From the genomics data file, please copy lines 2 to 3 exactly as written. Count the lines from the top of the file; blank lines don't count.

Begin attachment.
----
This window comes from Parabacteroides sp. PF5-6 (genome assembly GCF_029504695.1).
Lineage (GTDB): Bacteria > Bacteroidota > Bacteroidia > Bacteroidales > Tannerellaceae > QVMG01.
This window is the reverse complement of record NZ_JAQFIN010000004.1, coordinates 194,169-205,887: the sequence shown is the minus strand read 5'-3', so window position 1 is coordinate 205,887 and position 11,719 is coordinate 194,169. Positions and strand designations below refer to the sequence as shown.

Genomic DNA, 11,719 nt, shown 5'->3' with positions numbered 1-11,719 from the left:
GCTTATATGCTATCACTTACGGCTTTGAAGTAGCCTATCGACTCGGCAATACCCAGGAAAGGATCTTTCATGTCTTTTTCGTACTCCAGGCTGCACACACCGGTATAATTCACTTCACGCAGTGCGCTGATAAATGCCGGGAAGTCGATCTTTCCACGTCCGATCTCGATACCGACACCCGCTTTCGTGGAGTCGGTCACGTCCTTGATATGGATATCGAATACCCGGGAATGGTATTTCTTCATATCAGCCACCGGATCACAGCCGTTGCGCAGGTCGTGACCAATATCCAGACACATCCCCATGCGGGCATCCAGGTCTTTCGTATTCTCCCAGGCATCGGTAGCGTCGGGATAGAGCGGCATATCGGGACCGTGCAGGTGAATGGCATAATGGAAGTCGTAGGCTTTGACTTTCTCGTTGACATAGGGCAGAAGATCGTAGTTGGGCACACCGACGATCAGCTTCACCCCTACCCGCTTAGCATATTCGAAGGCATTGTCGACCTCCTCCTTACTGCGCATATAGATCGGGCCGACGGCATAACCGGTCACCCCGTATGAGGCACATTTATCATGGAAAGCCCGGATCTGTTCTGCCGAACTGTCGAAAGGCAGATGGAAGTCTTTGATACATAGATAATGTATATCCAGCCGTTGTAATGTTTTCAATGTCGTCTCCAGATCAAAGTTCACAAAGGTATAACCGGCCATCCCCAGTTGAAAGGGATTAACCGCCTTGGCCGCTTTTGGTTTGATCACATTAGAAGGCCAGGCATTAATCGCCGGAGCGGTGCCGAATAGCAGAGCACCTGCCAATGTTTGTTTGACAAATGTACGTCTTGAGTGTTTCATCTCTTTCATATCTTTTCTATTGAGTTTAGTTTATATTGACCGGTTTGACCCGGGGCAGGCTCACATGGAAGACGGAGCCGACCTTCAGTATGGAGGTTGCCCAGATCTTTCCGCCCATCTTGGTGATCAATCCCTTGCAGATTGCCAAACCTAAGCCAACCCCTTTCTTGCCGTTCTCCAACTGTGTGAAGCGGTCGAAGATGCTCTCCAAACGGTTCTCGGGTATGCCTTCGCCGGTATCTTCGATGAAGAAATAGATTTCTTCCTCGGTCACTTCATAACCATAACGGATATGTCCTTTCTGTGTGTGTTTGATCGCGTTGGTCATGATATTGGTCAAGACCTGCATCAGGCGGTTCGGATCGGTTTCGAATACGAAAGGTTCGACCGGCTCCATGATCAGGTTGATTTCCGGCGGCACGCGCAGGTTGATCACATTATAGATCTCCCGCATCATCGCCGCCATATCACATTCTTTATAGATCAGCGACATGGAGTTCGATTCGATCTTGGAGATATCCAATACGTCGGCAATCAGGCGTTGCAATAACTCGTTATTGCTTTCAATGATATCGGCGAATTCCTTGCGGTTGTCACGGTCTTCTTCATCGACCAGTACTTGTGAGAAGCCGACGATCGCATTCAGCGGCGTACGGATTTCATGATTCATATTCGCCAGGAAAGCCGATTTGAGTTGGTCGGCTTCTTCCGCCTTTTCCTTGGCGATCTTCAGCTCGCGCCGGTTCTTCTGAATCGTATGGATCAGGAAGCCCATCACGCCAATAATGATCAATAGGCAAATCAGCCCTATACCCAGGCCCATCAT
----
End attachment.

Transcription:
Lineage (GTDB): Bacteria > Bacteroidota > Bacteroidia > Bacteroidales > Tannerellaceae > QVMG01.
This window is the reverse complement of record NZ_JAQFIN010000004.1, coordinates 194,169-205,887: the sequence shown is the minus strand read 5'-3', so window position 1 is coordinate 205,887 and position 11,719 is coordinate 194,169. Positions and strand designations below refer to the sequence as shown.